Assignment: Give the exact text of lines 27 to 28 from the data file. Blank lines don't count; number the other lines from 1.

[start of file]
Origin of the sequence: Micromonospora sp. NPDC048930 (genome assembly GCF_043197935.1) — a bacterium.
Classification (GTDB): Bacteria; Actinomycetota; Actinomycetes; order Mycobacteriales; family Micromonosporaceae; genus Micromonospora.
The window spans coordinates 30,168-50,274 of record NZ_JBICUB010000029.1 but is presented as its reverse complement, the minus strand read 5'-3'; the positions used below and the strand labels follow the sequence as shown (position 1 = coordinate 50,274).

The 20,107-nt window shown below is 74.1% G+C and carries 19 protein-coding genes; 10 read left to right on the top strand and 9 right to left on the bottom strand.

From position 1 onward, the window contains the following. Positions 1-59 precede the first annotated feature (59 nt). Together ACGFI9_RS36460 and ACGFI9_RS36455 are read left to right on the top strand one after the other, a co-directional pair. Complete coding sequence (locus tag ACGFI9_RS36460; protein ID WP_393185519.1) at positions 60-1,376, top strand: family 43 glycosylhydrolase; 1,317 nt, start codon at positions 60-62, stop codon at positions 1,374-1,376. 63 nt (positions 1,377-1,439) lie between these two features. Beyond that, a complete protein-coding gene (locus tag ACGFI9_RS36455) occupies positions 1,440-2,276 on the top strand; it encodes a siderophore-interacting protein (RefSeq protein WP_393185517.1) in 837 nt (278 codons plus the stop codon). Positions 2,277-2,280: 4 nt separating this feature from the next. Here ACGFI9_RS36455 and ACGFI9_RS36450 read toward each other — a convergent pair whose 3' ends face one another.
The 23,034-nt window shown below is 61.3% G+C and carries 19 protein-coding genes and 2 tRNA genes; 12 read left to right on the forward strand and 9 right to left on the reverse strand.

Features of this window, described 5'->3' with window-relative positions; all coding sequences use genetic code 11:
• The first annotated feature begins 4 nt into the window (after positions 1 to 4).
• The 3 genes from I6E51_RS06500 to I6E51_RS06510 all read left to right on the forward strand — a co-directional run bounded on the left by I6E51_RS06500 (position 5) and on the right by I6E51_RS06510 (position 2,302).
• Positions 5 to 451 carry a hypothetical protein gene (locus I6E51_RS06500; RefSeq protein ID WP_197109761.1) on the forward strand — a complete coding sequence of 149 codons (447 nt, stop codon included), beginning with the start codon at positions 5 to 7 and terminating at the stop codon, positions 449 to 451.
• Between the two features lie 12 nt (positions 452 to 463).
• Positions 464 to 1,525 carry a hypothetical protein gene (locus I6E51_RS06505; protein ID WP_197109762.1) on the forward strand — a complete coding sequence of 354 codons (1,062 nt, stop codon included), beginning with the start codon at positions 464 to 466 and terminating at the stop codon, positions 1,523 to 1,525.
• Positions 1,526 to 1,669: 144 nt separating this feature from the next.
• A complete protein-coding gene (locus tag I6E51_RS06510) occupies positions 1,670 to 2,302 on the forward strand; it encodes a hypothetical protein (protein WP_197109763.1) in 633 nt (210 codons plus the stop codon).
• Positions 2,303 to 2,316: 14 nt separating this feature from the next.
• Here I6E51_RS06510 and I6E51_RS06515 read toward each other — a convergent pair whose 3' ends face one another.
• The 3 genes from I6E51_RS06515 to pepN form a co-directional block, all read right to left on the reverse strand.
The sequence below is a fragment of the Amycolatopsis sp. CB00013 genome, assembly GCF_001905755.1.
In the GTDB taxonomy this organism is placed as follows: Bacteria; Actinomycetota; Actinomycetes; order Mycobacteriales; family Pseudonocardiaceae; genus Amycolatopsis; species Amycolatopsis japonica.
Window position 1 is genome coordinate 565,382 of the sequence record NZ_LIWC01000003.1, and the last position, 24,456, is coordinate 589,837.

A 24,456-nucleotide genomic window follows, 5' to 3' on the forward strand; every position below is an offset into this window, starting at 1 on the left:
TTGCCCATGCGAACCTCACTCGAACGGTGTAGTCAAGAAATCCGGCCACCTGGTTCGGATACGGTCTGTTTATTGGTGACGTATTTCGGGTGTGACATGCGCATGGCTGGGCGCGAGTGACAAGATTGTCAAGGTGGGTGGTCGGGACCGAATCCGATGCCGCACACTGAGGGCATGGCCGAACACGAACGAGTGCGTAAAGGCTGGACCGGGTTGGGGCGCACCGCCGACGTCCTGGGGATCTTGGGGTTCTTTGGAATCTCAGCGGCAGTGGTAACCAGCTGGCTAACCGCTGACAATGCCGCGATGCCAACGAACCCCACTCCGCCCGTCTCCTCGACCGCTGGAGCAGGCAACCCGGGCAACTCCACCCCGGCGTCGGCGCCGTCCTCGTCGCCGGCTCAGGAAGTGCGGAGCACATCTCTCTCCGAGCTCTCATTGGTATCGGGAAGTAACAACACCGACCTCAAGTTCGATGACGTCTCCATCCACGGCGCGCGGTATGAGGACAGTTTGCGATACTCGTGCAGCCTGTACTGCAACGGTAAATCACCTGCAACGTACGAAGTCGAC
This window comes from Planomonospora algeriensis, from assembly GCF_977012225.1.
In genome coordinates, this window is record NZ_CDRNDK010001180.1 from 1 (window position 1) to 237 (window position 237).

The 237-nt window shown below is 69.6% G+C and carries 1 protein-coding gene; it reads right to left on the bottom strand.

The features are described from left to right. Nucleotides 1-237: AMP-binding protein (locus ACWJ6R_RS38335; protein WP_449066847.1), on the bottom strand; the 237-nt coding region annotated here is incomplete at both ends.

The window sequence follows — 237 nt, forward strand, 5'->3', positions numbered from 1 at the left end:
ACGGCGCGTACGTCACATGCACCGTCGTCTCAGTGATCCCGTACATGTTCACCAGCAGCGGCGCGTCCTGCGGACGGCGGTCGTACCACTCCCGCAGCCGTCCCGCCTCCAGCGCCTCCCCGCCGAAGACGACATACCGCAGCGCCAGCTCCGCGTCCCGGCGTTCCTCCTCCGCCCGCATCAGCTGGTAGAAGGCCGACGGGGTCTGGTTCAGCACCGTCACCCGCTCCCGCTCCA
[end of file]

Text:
The window sequence follows — 237 nt, forward strand, 5'->3', positions numbered from 1 at the left end:
ACGGCGCGTACGTCACATGCACCGTCGTCTCAGTGATCCCGTACATGTTCACCAGCAGCGGCGCGTCCTGCGGACGGCGGTCGTACCACTCCCGCAGCCGTCCCGCCTCCAGCGCCTCCCCGCCGAAGACGACATACCGCAGCGCCAGCTCCGCGTCCCGGCGTTCCTCCTCCGCCCGCATCAGCTGGTAGAAGGCCGACGGGGTCTGGTTCAGCACCGTCACCCGCTCCCGCTCCA